The smartphone project where most of us reference librarians were given asmartphone for a three year contract was initiated by our former Technology Librarian Karen Keiller. She has written about the project in the Information Technology Section Newsletter, IFLA, July 2010. IFLA ITS Newsletter
I have been wanting to document the art work at the University of Manitoba for years. The Iphone gave me a very accessible way to do this. Here I am photographing one of the 17 art works in my collection. The project began to grow to include GPS, a blog and QR codes, in addition to augmented reality.
In addition to photographing the art work, I assigned GPS location codes using the mobile app GPS Motion X. To the right you can see the co-ordinates.
All images were uploaded from the Iphone onto Flickr into a collection entitled University of Manitoba Public Art.
Here is an example of one of the Flickr records which includes information about the artist, media, date. The sculpture’s location has been pin pointed on a map in the upper right hand corner.
The GPS co-ordinates were then loaded into Google Earth where I created an API for each art work. You can see the artists numbered in the upper left corner.
If you right click with the mouse you can edit the “properties” of the API or placemarker, in this case Tascona. Here in html one can add links to the image in Flickr, web sites and the library discovery layer Summon.
The Google Earth KMZ file was then converted to a web page.
I can click on the #4 API Harrison and up pops an image of the art work pulled from my Flickr site. I have also included a stable link to “Summon,” our library catalogue’s discovery layer.
A search in “Summon” for library materials on Robert Harrison.
Click on the “UM Public Art Blog” to find out more information about the artist.
I created a web page for each art work in a Wordpress blog entitled Public Art at the University of Manitoba. http://valmesta.wordpress.com/ In paragraph 2, I have included a link to the google Earth map previously discussed, as well as a printable pdf version.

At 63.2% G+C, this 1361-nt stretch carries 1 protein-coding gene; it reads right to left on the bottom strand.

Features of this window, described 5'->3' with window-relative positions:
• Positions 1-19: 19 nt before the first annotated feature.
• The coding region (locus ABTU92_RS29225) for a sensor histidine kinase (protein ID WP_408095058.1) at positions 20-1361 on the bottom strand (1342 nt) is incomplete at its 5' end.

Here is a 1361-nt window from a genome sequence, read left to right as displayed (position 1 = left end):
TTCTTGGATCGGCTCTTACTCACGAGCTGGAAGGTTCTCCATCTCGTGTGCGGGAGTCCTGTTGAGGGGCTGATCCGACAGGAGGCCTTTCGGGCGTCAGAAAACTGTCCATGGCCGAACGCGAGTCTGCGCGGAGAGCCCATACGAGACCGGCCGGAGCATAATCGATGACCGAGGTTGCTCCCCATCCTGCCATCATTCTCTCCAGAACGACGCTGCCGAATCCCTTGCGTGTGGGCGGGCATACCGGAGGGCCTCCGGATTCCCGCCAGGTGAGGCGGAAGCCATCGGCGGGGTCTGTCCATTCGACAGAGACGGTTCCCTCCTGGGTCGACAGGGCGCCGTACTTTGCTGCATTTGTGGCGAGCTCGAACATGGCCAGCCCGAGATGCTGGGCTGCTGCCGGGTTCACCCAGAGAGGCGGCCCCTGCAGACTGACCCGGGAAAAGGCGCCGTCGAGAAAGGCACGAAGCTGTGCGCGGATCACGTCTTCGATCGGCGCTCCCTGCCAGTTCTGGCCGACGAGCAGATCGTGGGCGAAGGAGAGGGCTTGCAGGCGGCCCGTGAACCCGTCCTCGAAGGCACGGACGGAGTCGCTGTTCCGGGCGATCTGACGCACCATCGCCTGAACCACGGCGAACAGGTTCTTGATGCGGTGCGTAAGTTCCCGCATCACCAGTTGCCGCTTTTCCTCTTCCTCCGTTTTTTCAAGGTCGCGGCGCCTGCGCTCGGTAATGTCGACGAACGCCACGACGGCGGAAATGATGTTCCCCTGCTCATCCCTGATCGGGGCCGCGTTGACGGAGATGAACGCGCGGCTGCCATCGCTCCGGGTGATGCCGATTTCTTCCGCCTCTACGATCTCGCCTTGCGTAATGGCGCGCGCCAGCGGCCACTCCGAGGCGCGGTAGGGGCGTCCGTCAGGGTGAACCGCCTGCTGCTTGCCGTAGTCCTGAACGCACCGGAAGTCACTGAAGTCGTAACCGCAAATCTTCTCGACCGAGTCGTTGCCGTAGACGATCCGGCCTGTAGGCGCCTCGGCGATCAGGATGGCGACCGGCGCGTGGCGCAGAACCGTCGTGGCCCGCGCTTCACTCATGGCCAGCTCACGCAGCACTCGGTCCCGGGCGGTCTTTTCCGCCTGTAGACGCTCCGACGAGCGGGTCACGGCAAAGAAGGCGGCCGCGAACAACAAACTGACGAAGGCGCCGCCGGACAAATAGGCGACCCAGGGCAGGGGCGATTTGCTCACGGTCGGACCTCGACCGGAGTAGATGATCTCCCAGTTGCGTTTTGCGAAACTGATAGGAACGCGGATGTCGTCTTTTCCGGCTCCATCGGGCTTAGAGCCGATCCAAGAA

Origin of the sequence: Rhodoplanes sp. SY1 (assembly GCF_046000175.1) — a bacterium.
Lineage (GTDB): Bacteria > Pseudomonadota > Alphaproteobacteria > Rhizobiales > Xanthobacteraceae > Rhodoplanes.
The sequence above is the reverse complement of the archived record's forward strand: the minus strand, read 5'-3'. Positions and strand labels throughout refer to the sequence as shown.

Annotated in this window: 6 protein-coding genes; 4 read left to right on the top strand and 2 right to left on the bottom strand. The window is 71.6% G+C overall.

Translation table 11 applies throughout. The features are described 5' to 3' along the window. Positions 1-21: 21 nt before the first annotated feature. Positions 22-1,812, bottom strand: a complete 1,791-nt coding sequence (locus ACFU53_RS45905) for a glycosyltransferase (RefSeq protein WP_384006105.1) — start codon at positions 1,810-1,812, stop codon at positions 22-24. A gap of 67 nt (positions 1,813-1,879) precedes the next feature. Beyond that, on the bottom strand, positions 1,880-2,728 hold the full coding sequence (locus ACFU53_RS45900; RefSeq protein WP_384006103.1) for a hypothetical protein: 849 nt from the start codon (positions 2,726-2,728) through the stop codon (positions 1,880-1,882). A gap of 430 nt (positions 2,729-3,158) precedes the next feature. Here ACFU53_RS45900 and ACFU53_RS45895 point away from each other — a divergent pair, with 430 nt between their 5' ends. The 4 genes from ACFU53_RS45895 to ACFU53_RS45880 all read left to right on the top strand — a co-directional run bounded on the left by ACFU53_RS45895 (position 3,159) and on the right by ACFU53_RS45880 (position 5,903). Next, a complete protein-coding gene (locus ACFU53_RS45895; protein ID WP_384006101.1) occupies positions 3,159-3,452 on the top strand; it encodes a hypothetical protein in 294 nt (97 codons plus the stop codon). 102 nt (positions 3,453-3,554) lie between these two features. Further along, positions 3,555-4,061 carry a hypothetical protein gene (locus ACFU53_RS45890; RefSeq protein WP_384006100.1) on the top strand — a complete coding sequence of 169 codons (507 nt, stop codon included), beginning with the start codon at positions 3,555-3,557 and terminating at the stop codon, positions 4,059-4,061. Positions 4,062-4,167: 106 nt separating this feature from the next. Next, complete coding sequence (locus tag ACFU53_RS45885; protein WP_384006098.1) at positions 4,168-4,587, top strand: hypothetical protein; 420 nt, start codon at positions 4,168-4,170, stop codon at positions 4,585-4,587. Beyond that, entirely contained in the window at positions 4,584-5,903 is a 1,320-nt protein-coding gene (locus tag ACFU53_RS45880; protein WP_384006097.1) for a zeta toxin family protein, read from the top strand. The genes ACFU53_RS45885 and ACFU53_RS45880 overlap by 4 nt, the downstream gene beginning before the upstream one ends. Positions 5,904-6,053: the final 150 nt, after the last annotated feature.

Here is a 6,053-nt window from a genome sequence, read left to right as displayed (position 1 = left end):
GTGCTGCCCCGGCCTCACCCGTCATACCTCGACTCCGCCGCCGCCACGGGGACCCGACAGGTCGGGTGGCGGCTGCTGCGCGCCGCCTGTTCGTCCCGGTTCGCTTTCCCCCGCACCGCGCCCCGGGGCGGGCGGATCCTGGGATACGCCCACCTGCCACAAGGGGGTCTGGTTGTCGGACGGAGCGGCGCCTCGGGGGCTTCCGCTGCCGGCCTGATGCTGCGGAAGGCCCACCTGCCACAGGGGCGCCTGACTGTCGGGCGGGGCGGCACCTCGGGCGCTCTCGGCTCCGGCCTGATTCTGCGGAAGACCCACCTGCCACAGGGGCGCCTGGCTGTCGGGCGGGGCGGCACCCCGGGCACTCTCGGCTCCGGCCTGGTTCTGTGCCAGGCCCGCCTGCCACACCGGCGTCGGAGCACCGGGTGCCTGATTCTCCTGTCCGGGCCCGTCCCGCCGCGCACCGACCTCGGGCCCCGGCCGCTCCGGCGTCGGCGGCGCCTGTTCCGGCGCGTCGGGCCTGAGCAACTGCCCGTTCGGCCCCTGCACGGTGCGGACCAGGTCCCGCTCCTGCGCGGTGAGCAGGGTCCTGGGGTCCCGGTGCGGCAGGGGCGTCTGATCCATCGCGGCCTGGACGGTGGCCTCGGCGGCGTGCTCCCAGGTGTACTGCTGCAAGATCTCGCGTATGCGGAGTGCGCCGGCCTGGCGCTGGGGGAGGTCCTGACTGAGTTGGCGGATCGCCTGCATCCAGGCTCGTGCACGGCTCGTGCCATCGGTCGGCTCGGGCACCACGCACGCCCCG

Above you see a web page for Ron Gabe, part of General Idea, a famous group of Canadian artists who worked from the 60s-80s. Notice the links to more web sites such as the national gallery of Canada and A.A. Bronson. A web page was created for each art work because a unique URL was required to generate a subsequent QR code.
More information on General Idea at the National Gallery of Canada’s Cybermuse site.
In preparation for making QR codes, I wanted to work with a shorter URL. I took the art work’s Wordpress URL and shortened it using TinyURL.
Here is a much shorter URL to work with!
Using the QR code generator GOQR.ME at http://goqr.me I created a downloadable QR code.
Here are two QR code readers that can be found at the app store. I prefer QuickMark.
Try reading this QR code with your phone!
Did you get to this page? Here is the Wordpress web page for the Eli Bornstein sculpture.
How to mount the QR codes………
I printed QR codes on Avery labels and then stuck them onto glass blocks with another transparent label on top.
I did not intrude on the art work, so I eventually put the glass block on a table behind. One problem is that students keep bringing the glass block back to me in the library.
Wikitude is an app which allows one to show geo-tagged items in augmented reality.
One can make their OWN Wikitude World in Wikitude.me by uploading a Google Earth map, its url and other files.
Images for both an Icon and a Logo in png format must be uploaded. The Google Earth map must first be converted from a KML to a KMZ file and then uploaded.
I can now go into my Wikitude app and see my world “Public Art at the U of M” load along with other “worlds” such as Flickr and YouTube. Notice my world is given a distance from my physical location and if I check off “My World” I will bring up subsequent maps and routes to the public art work.
Wikitude is now reloading with “my world’s ” POIs (points of interest).
I am now showing you a “List” option and the “Camera” option. One can hold up the Iphone and walk towards the superimposed “Harrison” logo until one gets to the sculpture.
In the map option, all the POIs are loaded and can be clicked on for further information. The arrow to the right reveals even more options.
Click on the “Route” button to generate a pathway to the sculpture.
Foursquare is an app. You can sign in through Facebook, Twitter, and find a “place” where you can add information. Under University of Manitoba, Robson Hall I added information.
Go and see the Tony Tascona paintings in Robson Hall!
The Public art collection can be found on the Libraries’ Homepage under “Digital Collections.”
….and under “Featured Collections.”
I am now consulting with the Winnipeg Arts Council to create a QR code project and Wikitude World for their Public Art Program.